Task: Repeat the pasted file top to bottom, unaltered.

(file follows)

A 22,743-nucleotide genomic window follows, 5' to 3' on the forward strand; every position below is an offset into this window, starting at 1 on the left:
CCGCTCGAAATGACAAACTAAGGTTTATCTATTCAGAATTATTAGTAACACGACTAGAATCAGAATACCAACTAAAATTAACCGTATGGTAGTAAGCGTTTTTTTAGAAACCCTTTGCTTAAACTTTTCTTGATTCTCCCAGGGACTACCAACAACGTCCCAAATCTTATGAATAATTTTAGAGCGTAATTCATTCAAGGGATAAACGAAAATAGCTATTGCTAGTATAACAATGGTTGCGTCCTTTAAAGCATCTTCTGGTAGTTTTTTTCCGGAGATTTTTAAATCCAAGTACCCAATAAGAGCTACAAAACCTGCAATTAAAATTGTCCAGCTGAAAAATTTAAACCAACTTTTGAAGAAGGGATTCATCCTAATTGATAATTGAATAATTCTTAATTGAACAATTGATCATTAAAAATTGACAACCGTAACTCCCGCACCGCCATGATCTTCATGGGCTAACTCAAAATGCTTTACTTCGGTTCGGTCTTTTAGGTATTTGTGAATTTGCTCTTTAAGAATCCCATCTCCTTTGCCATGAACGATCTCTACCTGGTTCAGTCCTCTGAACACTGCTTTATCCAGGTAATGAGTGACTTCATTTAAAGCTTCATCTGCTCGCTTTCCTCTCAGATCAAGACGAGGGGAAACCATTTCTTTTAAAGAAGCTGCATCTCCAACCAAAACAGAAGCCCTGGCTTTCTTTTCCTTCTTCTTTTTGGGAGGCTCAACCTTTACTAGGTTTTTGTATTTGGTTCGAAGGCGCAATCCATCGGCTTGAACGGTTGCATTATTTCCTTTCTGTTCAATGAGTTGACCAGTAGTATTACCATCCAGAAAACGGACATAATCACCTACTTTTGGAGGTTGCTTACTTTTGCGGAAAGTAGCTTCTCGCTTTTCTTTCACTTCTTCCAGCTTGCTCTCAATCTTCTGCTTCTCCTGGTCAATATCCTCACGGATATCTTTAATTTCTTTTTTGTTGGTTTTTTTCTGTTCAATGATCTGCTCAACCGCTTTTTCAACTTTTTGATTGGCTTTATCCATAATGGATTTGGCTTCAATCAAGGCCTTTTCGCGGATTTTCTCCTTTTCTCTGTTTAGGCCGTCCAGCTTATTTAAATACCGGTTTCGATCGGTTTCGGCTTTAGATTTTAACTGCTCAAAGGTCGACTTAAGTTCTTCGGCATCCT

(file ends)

A 22,743-nucleotide genomic window follows, 5' to 3' on the forward strand; every position below is an offset into this window, starting at 1 on the left:
CCGCTCGAAATGACAAACTAAGGTTTATCTATTCAGAATTATTAGTAACACGACTAGAATCAGAATACCAACTAAAATTAACCGTATGGTAGTAAGCGTTTTTTTAGAAACCCTTTGCTTAAACTTTTCTTGATTCTCCCAGGGACTACCAACAACGTCCCAAATCTTATGAATAATTTTAGAGCGTAATTCATTCAAGGGATAAACGAAAATAGCTATTGCTAGTATAACAATGGTTGCGTCCTTTAAAGCATCTTCTGGTAGTTTTTTTCCGGAGATTTTTAAATCCAAGTACCCAATAAGAGCTACAAAACCTGCAATTAAAATTGTCCAGCTGAAAAATTTAAACCAACTTTTGAAGAAGGGATTCATCCTAATTGATAATTGAATAATTCTTAATTGAACAATTGATCATTAAAAATTGACAACCGTAACTCCCGCACCGCCATGATCTTCATGGGCTAACTCAAAATGCTTTACTTCGGTTCGGTCTTTTAGGTATTTGTGAATTTGCTCTTTAAGAATCCCATCTCCTTTGCCATGAACGATCTCTACCTGGTTCAGTCCTCTGAACACTGCTTTATCCAGGTAATGAGTGACTTCATTTAAAGCTTCATCTGCTCGCTTTCCTCTCAGATCAAGACGAGGGGAAACCATTTCTTTTAAAGAAGCTGCATCTCCAACCAAAACAGAAGCCCTGGCTTTCTTTTCCTTCTTCTTTTTGGGAGGCTCAACCTTTACTAGGTTTTTGTATTTGGTTCGAAGGCGCAATCCATCGGCTTGAACGGTTGCATTATTTCCTTTCTGTTCAATGAGTTGACCAGTAGTATTACCATCCAGAAAACGGACATAATCACCTACTTTTGGAGGTTGCTTACTTTTGCGGAAAGTAGCTTCTCGCTTTTCTTTCACTTCTTCCAGCTTGCTCTCAATCTTCTGCTTCTCCTGGTCAATATCCTCACGGATATCTTTAATTTCTTTTTTGTTGGTTTTTTTCTGTTCAATGATCTGCTCAACCGCTTTTTCAACTTTTTGATTGGCTTTATCCATAATGGATTTGGCTTCAATCAAGGCCTTTTCGCGGATTTTCTCCTTTTCTCTGTTTAGGCCGTCCAGCTTATTTAAATACCGGTTTCGATCGGTTTCGGCTTTAGATTTTAACTGCTCAAAGGTCGACTTAAGTTCTTCGGCATCCT